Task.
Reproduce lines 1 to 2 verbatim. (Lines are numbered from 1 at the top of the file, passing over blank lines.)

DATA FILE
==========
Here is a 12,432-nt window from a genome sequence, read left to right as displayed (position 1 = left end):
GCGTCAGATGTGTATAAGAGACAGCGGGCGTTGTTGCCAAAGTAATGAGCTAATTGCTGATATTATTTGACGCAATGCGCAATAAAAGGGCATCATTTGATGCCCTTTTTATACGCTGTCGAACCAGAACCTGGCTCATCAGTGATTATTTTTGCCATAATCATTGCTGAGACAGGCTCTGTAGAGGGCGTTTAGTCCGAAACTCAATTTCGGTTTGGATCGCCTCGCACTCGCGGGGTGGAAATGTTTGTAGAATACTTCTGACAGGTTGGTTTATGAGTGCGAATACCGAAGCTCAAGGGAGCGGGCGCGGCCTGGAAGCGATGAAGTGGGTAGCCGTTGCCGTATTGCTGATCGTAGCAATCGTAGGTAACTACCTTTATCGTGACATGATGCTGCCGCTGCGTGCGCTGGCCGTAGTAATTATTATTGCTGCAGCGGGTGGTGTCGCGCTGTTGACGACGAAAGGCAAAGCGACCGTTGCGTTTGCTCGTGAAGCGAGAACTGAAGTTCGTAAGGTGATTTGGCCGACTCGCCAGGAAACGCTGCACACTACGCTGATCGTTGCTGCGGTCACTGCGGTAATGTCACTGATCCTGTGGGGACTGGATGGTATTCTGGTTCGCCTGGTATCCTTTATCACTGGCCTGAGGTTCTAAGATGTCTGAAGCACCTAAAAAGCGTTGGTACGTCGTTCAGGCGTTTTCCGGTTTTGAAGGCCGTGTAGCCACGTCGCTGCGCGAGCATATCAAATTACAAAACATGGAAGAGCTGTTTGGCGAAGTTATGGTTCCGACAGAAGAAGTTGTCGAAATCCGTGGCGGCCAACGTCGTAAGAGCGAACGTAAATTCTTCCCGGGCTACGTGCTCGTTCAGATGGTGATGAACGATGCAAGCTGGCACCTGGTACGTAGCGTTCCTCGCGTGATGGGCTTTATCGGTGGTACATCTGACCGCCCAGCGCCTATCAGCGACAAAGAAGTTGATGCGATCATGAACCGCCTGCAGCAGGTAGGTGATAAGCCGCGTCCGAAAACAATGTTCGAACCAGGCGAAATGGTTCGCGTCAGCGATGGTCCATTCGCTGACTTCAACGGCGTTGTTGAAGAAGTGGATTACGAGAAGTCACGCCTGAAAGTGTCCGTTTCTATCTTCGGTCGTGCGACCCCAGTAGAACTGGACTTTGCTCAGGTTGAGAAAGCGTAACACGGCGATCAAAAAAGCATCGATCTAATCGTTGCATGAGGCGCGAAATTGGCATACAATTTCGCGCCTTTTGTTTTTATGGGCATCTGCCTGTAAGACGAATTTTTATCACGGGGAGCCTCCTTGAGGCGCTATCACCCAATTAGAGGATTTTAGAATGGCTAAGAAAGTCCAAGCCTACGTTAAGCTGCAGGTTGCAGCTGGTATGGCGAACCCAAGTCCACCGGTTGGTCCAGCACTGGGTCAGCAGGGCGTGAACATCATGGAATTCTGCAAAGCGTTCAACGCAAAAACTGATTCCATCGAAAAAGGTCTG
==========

Here is a 12,432-nt window from a genome sequence, read left to right as displayed (position 1 = left end):
GCGTCAGATGTGTATAAGAGACAGCGGGCGTTGTTGCCAAAGTAATGAGCTAATTGCTGATATTATTTGACGCAATGCGCAATAAAAGGGCATCATTTGATGCCCTTTTTATACGCTGTCGAACCAGAACCTGGCTCATCAGTGATTATTTTTGCCATAATCATTGCTGAGACAGGCTCTGTAGAGGGCGTTTAGTCCGAAACTCAATTTCGGTTTGGATCGCCTCGCACTCGCGGGGTGGAAATGTTTGTAGAATACTTCTGACAGGTTGGTTTATGAGTGCGAATACCGAAGCTCAAGGGAGCGGGCGCGGCCTGGAAGCGATGAAGTGGGTAGCCGTTGCCGTATTGCTGATCGTAGCAATCGTAGGTAACTACCTTTATCGTGACATGATGCTGCCGCTGCGTGCGCTGGCCGTAGTAATTATTATTGCTGCAGCGGGTGGTGTCGCGCTGTTGACGACGAAAGGCAAAGCGACCGTTGCGTTTGCTCGTGAAGCGAGAACTGAAGTTCGTAAGGTGATTTGGCCGACTCGCCAGGAAACGCTGCACACTACGCTGATCGTTGCTGCGGTCACTGCGGTAATGTCACTGATCCTGTGGGGACTGGATGGTATTCTGGTTCGCCTGGTATCCTTTATCACTGGCCTGAGGTTCTAAGATGTCTGAAGCACCTAAAAAGCGTTGGTACGTCGTTCAGGCGTTTTCCGGTTTTGAAGGCCGTGTAGCCACGTCGCTGCGCGAGCATATCAAATTACAAAACATGGAAGAGCTGTTTGGCGAAGTTATGGTTCCGACAGAAGAAGTTGTCGAAATCCGTGGCGGCCAACGTCGTAAGAGCGAACGTAAATTCTTCCCGGGCTACGTGCTCGTTCAGATGGTGATGAACGATGCAAGCTGGCACCTGGTACGTAGCGTTCCTCGCGTGATGGGCTTTATCGGTGGTACATCTGACCGCCCAGCGCCTATCAGCGACAAAGAAGTTGATGCGATCATGAACCGCCTGCAGCAGGTAGGTGATAAGCCGCGTCCGAAAACAATGTTCGAACCAGGCGAAATGGTTCGCGTCAGCGATGGTCCATTCGCTGACTTCAACGGCGTTGTTGAAGAAGTGGATTACGAGAAGTCACGCCTGAAAGTGTCCGTTTCTATCTTCGGTCGTGCGACCCCAGTAGAACTGGACTTTGCTCAGGTTGAGAAAGCGTAACACGGCGATCAAAAAAGCATCGATCTAATCGTTGCATGAGGCGCGAAATTGGCATACAATTTCGCGCCTTTTGTTTTTATGGGCATCTGCCTGTAAGACGAATTTTTATCACGGGGAGCCTCCTTGAGGCGCTATCACCCAATTAGAGGATTTTAGAATGGCTAAGAAAGTCCAAGCCTACGTTAAGCTGCAGGTTGCAGCTGGTATGGCGAACCCAAGTCCACCGGTTGGTCCAGCACTGGGTCAGCAGGGCGTGAACATCATGGAATTCTGCAAAGCGTTCAACGCAAAAACTGATTCCATCGAAAAAGGTCTG